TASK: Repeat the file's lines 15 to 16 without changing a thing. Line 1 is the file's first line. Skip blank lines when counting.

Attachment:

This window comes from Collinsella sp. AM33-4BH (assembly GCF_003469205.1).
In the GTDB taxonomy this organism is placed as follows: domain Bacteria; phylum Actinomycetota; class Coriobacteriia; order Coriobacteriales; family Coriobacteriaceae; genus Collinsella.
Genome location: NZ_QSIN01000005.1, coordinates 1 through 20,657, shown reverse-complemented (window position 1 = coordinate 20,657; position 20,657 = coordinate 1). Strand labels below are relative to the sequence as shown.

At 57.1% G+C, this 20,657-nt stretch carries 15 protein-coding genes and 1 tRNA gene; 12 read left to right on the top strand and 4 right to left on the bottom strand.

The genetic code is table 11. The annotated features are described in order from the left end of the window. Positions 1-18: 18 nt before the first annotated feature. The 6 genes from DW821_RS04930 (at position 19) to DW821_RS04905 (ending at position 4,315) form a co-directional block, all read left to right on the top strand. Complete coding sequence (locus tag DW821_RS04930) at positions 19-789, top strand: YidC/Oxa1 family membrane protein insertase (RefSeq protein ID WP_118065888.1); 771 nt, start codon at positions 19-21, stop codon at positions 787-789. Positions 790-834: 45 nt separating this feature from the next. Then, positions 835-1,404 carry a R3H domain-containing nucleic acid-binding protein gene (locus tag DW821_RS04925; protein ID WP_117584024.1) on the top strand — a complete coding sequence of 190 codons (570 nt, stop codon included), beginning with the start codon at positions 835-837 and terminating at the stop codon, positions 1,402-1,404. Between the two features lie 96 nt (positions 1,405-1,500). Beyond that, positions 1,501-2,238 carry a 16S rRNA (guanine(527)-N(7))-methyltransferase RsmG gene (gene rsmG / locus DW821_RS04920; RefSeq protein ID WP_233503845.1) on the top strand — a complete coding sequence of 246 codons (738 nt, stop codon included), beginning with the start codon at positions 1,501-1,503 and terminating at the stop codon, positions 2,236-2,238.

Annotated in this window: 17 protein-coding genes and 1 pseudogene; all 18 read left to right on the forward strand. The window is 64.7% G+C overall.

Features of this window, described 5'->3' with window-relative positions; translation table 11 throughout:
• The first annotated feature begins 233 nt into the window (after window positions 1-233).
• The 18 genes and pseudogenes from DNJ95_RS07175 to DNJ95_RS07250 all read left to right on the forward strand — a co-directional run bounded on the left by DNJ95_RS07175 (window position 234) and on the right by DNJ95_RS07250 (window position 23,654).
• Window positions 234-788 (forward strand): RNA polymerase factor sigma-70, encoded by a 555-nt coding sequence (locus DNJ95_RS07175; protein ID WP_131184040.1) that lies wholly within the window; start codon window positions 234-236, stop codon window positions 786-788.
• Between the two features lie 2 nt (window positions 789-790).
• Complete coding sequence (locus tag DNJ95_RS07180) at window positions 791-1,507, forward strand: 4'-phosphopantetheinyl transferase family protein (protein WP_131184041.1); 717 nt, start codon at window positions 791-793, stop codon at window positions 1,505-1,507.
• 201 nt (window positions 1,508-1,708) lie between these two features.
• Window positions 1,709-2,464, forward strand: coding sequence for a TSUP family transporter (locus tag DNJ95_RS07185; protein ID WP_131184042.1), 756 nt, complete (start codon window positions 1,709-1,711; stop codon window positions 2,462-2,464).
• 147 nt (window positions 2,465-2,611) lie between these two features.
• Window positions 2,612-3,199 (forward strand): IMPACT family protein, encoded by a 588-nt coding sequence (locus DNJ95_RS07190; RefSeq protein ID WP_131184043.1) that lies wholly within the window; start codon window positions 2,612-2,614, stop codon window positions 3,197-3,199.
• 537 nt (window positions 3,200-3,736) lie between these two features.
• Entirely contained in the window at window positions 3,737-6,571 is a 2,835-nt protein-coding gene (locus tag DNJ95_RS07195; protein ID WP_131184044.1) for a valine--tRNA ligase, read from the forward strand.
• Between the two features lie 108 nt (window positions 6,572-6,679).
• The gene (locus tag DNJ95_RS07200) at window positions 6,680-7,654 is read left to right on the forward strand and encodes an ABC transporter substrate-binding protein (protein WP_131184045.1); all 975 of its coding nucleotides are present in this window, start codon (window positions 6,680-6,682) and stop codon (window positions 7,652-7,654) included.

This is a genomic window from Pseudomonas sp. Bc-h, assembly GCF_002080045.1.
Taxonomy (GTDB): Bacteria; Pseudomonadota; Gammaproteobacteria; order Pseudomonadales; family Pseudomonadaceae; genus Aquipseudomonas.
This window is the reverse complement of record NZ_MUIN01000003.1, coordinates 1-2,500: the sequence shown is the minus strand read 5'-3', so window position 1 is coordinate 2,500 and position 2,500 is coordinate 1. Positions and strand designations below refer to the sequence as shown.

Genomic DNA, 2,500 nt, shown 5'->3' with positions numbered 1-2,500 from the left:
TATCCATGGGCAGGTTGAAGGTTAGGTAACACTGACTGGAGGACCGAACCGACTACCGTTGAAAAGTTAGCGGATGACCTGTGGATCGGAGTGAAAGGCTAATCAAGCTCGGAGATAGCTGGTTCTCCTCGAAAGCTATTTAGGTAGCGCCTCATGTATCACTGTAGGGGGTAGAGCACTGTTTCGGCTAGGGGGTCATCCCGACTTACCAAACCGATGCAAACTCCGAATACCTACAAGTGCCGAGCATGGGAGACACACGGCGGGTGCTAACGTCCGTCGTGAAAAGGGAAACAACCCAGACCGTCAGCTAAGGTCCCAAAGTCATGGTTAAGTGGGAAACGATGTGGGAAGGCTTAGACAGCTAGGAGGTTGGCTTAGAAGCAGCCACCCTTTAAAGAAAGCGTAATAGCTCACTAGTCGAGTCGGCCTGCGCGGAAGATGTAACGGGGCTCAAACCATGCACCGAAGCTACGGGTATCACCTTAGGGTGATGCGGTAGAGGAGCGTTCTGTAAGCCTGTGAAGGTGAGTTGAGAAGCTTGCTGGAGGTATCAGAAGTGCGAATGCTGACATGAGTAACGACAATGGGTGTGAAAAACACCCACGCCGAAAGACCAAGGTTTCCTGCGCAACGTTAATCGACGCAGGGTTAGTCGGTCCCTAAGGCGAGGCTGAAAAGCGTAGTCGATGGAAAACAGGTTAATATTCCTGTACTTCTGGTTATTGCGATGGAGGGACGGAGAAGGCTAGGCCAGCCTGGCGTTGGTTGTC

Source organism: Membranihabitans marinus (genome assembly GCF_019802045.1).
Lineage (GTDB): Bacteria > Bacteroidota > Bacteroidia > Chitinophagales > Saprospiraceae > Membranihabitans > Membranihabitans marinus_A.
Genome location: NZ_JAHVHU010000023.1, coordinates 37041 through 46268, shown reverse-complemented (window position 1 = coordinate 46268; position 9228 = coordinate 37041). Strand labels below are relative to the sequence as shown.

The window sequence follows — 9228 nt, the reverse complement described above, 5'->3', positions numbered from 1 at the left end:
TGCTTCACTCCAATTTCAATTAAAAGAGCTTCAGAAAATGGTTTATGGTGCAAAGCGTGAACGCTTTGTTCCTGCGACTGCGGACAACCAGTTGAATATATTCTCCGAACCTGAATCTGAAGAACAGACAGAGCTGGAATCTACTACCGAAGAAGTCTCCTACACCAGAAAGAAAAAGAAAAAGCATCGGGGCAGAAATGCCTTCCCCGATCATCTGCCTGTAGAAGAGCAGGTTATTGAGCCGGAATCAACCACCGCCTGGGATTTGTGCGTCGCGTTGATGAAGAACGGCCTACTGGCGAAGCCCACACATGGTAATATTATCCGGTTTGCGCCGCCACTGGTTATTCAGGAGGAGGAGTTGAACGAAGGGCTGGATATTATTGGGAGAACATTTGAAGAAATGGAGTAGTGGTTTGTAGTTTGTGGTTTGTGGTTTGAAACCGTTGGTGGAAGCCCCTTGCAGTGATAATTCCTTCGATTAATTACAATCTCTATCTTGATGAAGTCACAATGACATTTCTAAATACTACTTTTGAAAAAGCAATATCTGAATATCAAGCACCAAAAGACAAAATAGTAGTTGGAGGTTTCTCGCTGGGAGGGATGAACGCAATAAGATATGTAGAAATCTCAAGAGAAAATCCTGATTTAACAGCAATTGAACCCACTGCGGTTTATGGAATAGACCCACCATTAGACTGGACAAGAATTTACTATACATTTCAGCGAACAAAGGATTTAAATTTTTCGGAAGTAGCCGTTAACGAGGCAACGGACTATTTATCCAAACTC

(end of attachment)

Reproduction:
• 147 nt (window positions 2,465-2,611) lie between these two features.
• Window positions 2,612-3,199 (forward strand): IMPACT family protein, encoded by a 588-nt coding sequence (locus DNJ95_RS07190; RefSeq protein ID WP_131184043.1) that lies wholly within the window; start codon window positions 2,612-2,614, stop codon window positions 3,197-3,199.